Ulaanbaatar /MONTSAME/ S.Khurelbaatar, Former Ambassador Extraordinary and Plenipotentiary of Mongolia to Japan, is one of the diplomats who had a significant role in boosting the Mongolia-Japan relations. He has given an interview about education policies of the two countries, during events of the 25th anniversary of the Japan International Cooperation Agency's (JICA) dispatching volunteers to Mongolia.
-You have represented your country to Japan as Ambassador to the country for many years. This year commemorates 45th anniversary of establishment of the diplomatic relations between our countries. How long have you been worked on this office?
-Yes. Our countries celebrate the 45 anniversary of the diplomatic relations this year, and I was responsible for the relations with Japan for 42 years since the diplomatic ties. First, I worked in the Mongolian Embassy in Japan for 17 consecutive years under three-time appointments, and then I worked there for five years and half since 2012. I arrived home just two months ago.
-Today the 25th anniversary of the JICA’s dispatching of its volunteers to Mongolia is being marked. The organization implements many projects and programs in Mongolia’s health and education sectors and renders support. What policies are being kept between the two countries in the educational sector?
-As a young democratic country, most of the population consists of young people in Mongolia. Therefore, one of the most important factors for our country’s development is education. We are focusing more on educating the youngsters, conducting research on improving Japanese support, especially JICA’s main focus, educational system, and culture of Mongolian young people.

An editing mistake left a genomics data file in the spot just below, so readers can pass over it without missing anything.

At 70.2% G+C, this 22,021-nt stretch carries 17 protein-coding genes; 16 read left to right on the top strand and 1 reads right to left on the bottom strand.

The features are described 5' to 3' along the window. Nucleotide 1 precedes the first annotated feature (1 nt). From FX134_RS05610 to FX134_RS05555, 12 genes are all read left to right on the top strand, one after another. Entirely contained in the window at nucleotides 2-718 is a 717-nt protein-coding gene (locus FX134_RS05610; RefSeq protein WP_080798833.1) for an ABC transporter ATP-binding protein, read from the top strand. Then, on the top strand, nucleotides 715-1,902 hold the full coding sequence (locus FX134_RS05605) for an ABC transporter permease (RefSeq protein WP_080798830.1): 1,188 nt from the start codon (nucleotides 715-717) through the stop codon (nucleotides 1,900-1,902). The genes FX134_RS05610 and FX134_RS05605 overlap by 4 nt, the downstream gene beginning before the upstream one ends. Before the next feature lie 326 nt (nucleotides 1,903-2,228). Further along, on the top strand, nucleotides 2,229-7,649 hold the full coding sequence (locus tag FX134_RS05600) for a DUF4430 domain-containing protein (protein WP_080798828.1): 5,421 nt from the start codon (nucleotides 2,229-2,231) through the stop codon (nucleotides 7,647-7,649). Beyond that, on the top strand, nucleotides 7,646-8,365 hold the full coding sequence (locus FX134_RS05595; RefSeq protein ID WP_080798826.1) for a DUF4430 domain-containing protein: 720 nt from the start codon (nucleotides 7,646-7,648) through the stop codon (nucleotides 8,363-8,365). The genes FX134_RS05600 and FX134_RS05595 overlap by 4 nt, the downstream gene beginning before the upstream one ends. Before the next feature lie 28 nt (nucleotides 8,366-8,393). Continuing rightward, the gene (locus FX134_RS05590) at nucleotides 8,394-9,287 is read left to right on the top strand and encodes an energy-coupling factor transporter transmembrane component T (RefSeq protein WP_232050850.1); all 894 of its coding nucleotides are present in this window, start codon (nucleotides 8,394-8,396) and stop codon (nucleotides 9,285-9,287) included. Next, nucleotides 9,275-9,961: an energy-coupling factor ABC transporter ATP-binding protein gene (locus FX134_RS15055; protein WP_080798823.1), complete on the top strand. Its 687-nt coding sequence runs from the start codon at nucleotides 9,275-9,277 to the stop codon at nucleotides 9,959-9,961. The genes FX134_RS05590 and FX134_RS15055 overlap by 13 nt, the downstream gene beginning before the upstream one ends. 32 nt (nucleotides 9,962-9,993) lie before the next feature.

JICA has been preparing research program on developing specialized education and culture for every level of upper, middle and lower education, as well as for ordinary people. Aside from that, they provided material support and built numerous schools, and we all know their non-refundable aid in the educational system.
-Recent years, efforts are being made to maximize the number of Mongolian students in Japan. What is more noteworthy news about this?
-The Governments of the two countries are focusing heavily on increasing the number of Mongolian students in Japan. As of today, around 2,700 Mongolian students are studying in universities in Japan. We are maintaining a policy to increase this number further.
Moreover, a goal has been set to educate a thousand Mongolian students in Japan in five years, especially in professions of engineering and techniques that are most vital for Mongolian development.